Oxford, United Kingdom
Two Days Later
Jayne Clark rounded the corner briskly, her arms full of files stacked precariously on top of each other—and smacked right into someone coming the other way.
The collision brought her stumbling to her knees with a winded oomph.
For a moment, she sat amid the scattered papers, blinking and wondering idly whether the whining sound in her ears was yet another carpenter with a drill straight from hell or whether the past few days had triggered a tinnitus.
If she had known opening her own restaurant would be that much work and stress, she would never have embarked on the endeavor. But then she reminded herself how lucky she was to finally be living with Robert Astor, the man she loved. With his encouragement and support, she felt as if she could accomplish anything.
“Verrry sorrrry, ma’am. So incrrredibly sorrrry.”
The Indian electrician who had collided with her managed somehow to blush beneath his chocolate-colored skin. He was hovering close by, gesticulating frantically and clearly torn between apologizing profusely and wondering whether it was the right thing to do to help her to her feet.
With a defeated sigh, Jayne scrabbled for the papers and stuffed them into the files. By the time she had gathered everything and managed to climb to her feet despite her throbbing knee, the man in his blue overalls was wringing his hands and still apologizing.
“It’s all right, for god’s sake, it’s not like I need an ambulance.” He looked relieved.
She half-jogged and half-limped down the stairs and along a corridor filled with dust and noise from all the workers trying to meet the deadline. As if to taunt her, the banner hanging out front caught her eye in passing.
THE CALIFORNIAN RESTAURANT – GRAND OPENING JULY 18th
Despite the nagging sound in her ears and the dull pain in her knee, Jayne couldn’t help smile a little. Even with the humungous workload and countless responsibilities, it was still a dream come true.
She was only 24 years old, but with Robert’s and Beatrice’s investment and their generous help, she was going to open her own restaurant, for heaven’s sake! And in Oxford, England! All the stress and hard work made it worthwhile.
A still door-less doorway opened into the main kitchen. The room served as an interim office for now, because the bare counters made an excellent replacement for desks and because the actual office was jam-packed with furniture in its protective wrappings.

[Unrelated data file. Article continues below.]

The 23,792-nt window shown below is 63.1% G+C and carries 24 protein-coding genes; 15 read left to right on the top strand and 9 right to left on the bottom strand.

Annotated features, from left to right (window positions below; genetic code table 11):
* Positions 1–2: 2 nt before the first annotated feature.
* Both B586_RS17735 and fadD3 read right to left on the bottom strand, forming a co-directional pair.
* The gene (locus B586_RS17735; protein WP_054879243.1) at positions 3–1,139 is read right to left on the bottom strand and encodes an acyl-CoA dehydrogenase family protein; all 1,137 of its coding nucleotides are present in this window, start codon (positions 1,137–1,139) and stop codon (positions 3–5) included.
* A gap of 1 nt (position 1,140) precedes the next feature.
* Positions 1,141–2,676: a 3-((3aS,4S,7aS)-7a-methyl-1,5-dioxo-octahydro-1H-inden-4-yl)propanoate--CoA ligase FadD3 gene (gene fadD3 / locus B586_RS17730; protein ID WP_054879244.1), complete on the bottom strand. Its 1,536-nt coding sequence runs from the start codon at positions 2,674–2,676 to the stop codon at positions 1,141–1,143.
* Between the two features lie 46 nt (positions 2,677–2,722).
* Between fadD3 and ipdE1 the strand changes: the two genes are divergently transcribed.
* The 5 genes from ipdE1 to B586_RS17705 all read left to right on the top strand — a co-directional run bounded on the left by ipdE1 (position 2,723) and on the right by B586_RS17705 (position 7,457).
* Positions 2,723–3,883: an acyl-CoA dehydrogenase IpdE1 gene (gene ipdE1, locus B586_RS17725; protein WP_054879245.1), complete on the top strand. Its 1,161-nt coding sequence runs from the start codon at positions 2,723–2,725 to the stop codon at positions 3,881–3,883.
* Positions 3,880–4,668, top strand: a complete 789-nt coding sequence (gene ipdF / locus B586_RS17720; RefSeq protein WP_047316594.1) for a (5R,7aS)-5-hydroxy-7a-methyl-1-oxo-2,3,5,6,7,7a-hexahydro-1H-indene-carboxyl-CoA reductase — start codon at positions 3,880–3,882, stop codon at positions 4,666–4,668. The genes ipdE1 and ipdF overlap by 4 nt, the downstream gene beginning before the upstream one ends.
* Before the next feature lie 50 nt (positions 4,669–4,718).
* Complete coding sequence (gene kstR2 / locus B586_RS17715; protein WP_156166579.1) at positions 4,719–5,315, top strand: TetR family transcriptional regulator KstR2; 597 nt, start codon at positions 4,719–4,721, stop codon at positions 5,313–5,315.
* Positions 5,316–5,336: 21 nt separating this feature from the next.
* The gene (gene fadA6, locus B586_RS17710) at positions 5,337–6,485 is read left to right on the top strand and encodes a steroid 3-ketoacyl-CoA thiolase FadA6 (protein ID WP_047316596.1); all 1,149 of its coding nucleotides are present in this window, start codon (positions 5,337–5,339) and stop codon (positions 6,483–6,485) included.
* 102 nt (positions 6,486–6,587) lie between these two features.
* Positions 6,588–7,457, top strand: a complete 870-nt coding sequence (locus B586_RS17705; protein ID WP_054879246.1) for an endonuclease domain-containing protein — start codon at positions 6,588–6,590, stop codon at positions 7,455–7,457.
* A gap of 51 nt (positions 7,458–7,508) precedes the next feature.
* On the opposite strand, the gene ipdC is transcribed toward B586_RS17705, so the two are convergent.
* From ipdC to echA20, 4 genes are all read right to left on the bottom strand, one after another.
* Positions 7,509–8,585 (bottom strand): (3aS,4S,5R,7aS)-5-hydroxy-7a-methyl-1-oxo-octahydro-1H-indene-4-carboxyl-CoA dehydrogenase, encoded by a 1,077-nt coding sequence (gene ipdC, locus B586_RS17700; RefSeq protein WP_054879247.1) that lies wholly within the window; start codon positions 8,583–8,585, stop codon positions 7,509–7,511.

She squinted against the visual overload and finally found her business partner back towards a corner. An elegant woman in a sharp pantsuit in unforgiving black stood out like a sore thumb in the middle of the chaos.
Jayne shook her head softly. She’d never understand why Beatrice Egerton-Jones would choose to wear these expensive and sorely out of place clothes inside the restaurant under construction, but she’d come to associate it with the young woman and admired how clean and unwrinkled she somehow managed to keep it at the end of each busy day. It was as typical and tell-tale as her penchant for emeralds and her weakness for Jayne’s raspberry tartlets.
“Beatrice!” she yelled, having to repeat herself twice before the woman’s head snapped up from studying a rolled-out site plan.
She waved at Jayne for a second before wheeling around and shouting an order at a man armed with a hammer and nails.
Jayne walked over, maneuvering around cardboard boxes, toolboxes and a tile-less hole in the floor, left open for god knew what last-minute adjustment.
“Jayne.” Beatrice pecked her on both cheeks once she’d set her mountain of files down and narrowly missed dumping them on the floor again. “You look a mite frazzled, if I may say so. Not that we don’t all have a million reasons for being frazzled.” Even shouting so she could be heard over the din, Beatrice sounded posh and proper.
Jayne was used to the British way of talking now, with its way of sugar-coated criticism and being indirectly direct. Three months in Oxford had acclimatized her quickly.
With a grimace, Jayne lifted herself up to perch on the edge of the cluttered counter top, not caring a bit whether her worn-out grey jeans and paint-splattered sweatshirt would get dirty. Frazzled was the understatement of the year. She’d come in here only an hour ago and already felt as if she’d wrangled a dozen disasters. So much was at stake with this startup, so much depended on it being a success. And while that was the main reason for all the pressure, there was always an underlying excitement that propelled her on and that even infected Beatrice with her always-in-control attitude.
Jayne rubbed her sore knee and leaned over to look at the site plan. “Is anything the matter?” she asked.
Beatrice smoothed a hand over her chestnut-brown hair, which was almost always a superfluous gesture—there was never a hair out of place in whatever neat, understated yet beautiful hairstyle she chose for the week. Sometimes Jayne felt like a donkey next to a purebred mare. Sure, she also cleaned up nicely if she made an effort—but with her average height, her blondish brown, almost shoulder-length hair and her naturally slender but not exactly curvy figure, she wasn’t as captivating as Beatrice. Not that Rob minded, judging from how many compliments he always paid Jayne.
“Well, some fool thought it would be a good idea to deliver the potted plants two days early, so now they’re in everyone’s way and likely to be damaged before they’ll ever have a chance to bloom.”
With a grimace, Jayne made a mental note to herself to speak with Jacques, the notorious interior designer from France they’d hired. “I’m sorry, I have no idea how this could happen. I’ll get right on it. Speaking of plants, what do you think of going for seasonal decoration instead of choosing one signature flower arrangement? I’m planning to adjust my menus according to the seasons anyway, so why not also the table decoration and plants out on the patio?”